Sunday, 30 August 2009

Development of a Portrait: 1

I recently attempted to paint the portrait of a female friend, inspired by the style of Arthur Rackham whose work we both admire. But before I made a finished painting that I felt reflected the beauty of my source photo I had to make several developments and photocopy tests, and although my final painting is not at all like the work of Rackham, I've decided to share some images that reflect the working process for this project and write about what was happening...

I started off by looking at a lot of the Arthur Rackham illustrations saved on my computer [3 examples below] that I had originally sourced here from
I do this kind of initial artists/influences research for many of my projects, which I'd like to think helps me keep things fresh and prevents my artwork from looking the same time after time...

From that initial research into the visual style of Rackham (whose work I was aiming to imitate for my friend), I drew out her portrait with pencil onto card. I was surprisingly happy with how well the portrait worked as a simple pencil 'outline' drawing, but as I wasn't planning to write a blog post about it at that time I don't have a good quality image of the pencil drawing to illustrate - I did however take a low-resolution photo using my laptop's webcam so that I could quickly test a possible colour scheme within Photoshop. [Below is an image showing both the initial sketch on the left, and the Photoshop colour test on the right].

From the Photoshop colouring test, I laid down a yellowish base coat everywhere bar the main part of her hair, which I wanted to keep clear/white. And from there I just added some tonal variation as I felt necessary.
Originally it was all painted with Yellow Ochre (avoiding the use of really dark tones like in the Photoshop test), but I eventually decided to make use of some Burnt Umber too so that I could get more variation in the tonal depths.
The painting worked fine without the darker Umber tones, but it just felt a little too plain/flat, and now with the aid of a second colour, the painting does seem to have more 'pop'.
I was unsure about the darker tones at first (especially the rough texture on the jumper), which was quite messy and didn't have any sense of form, but I now think that the texture of the jumper has helped to make the texture on her face look smoother while the darker tone of the jumper has mitigated the dark washiness around her eye.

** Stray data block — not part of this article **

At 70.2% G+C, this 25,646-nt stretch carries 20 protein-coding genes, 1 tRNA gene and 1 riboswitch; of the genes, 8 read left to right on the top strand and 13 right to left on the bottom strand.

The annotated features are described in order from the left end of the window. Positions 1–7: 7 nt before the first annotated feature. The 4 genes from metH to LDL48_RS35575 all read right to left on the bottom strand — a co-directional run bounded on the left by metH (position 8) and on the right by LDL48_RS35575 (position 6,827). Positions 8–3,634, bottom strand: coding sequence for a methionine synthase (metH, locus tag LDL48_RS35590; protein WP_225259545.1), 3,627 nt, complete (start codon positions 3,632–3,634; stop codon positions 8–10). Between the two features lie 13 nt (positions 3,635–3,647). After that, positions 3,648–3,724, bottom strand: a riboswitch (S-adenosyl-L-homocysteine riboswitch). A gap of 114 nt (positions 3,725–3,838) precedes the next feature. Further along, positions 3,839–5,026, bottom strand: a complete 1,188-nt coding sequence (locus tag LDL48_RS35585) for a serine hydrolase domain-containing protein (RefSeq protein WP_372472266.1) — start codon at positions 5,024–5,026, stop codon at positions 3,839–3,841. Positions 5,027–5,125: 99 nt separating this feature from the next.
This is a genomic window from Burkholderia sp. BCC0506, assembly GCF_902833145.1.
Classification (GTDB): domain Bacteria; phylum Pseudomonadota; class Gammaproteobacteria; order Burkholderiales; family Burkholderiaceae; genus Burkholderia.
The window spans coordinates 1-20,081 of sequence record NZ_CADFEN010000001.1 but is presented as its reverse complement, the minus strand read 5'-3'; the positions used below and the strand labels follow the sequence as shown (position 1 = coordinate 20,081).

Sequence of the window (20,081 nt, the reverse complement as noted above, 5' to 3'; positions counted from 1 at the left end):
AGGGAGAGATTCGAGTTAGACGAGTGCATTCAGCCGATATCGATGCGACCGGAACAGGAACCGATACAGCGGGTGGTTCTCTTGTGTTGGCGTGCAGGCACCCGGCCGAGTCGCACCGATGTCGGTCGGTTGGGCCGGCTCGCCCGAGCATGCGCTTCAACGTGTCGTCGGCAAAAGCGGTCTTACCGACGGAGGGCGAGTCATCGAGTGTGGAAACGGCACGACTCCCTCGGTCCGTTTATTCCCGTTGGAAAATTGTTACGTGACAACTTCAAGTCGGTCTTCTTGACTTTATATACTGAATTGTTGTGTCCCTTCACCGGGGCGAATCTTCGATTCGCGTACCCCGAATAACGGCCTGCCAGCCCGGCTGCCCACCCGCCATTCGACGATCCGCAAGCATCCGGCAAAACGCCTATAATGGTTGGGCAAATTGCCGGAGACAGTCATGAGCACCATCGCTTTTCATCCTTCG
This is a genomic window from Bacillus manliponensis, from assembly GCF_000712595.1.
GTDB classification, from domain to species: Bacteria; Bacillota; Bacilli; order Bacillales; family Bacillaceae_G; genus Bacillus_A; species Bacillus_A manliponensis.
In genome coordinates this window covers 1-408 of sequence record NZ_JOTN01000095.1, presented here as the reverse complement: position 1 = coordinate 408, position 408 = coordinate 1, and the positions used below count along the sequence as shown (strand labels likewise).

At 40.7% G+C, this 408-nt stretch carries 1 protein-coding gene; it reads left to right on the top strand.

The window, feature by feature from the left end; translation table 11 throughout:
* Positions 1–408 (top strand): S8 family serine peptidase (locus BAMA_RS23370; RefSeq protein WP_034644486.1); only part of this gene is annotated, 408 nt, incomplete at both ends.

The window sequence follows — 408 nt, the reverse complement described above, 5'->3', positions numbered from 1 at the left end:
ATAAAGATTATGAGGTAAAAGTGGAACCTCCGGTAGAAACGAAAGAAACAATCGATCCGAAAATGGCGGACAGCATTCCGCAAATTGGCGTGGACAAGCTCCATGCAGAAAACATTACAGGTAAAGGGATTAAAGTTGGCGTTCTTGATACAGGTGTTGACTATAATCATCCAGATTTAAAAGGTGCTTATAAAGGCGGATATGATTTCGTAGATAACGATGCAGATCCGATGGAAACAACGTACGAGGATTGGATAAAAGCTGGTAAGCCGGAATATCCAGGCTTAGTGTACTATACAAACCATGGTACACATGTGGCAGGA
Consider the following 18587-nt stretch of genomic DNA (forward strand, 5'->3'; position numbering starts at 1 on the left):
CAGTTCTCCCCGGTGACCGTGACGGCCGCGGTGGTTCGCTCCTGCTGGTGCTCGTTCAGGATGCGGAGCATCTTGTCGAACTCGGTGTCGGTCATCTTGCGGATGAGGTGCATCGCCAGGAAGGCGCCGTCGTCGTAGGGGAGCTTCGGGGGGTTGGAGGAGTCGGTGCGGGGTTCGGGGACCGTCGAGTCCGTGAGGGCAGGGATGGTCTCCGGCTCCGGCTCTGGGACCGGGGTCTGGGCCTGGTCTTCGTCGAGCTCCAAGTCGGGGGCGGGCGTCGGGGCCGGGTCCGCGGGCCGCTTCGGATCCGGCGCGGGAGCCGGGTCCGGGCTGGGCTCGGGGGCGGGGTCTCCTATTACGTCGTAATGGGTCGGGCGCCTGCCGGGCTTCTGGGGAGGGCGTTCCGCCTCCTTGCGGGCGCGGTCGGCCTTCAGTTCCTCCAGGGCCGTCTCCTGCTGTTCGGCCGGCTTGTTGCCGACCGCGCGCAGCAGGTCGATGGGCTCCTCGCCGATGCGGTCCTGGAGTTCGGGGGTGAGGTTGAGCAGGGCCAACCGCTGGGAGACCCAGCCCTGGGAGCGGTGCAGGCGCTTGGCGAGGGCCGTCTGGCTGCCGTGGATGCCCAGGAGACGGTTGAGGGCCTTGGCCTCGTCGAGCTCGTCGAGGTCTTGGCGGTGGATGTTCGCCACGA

This is how I have left that painting, but I think there is still room to further heighten the tonal depth, and perhaps using darker/bolder outlines (like in the work of Rackham), would help to make it further stand out...

As I am quite happy with the painting the way it is [above right], and because I had strong reservations about what bolder outlines would do to the overall aesthetic, I decided to make a photocopy of my painting so that I could test a style more like Rackham's on my painting without potentially ruining my original.
I didn't fully commit to the relatively bold lines that are so common with Rackham; instead I just built-up the lines using a ballpoint pen, which I thought would create a more subtle effect. I wanted to keep the lines subtle because the source photograph worked wonderfully well with minimal texture and colour, and I was worried that using too many bold lines would distract from the minimalist beauty of the source photograph.
I think the ballpoint pen crosshatching works really well on her jumper by creating a texture that contrasts nicely with the rest of the image, while the outline down the profile of her face also works (although it should perhaps be made bolder?) The only area I'm not keen on the ballpoint pen is in her hair, because I think the lines are too heavy and create dark clusters, which I find really distracting.
The ballpoint pen inking above suggests that I could still develop the painting further and continue pushing the aesthetic closer towards the style of Arthur Rackham's work, but I decided that it was worth trying out something completely different with the image.

I was originally inspired to paint this particular image because it shows her beautiful side profile combined with hair in a really cool form. Despite this, I felt that my first painting(s) were not making best use of those qualities, so I decided to do a new painting in a simpler yet bolder visual style more inspired by the work of Rene Gruau [see my previous blog post] in order to achieve an aesthetic that placed a greater emphasis on the qualities that first attracted me to the source photo.

The new painting was much more illustrative: showing only the form of her cool hair along with a simple outline of the profile of her face.
The working process was just the same as the first painting, as can be seen in the image above showing my initial Photoshop test on the left, and the acrylic painting on the right.

I'm not 100% sure about the cropping - would it have been better to show the full head? But anyway, that's too late now...
The last thing I did was use Photoshop to adjust the levels of the photographed painting so that the white was purer (because the photograph made it look a dirty grey tone), and now, at long last, here is the final result:

Annoyingly however, when I was in Edinburgh last night (for the first time in over a month!) I kept seeing a Beauty & The Beast poster at the bus stops with the same visual style.
Last night is the first time I had ever seen that black and white poster (you can see a similar version of the poster here), but I'm concerned that if people now look at my black and white portrait painting above, they will think it was just a straight-up copy of the Beauty & The Beast poster...

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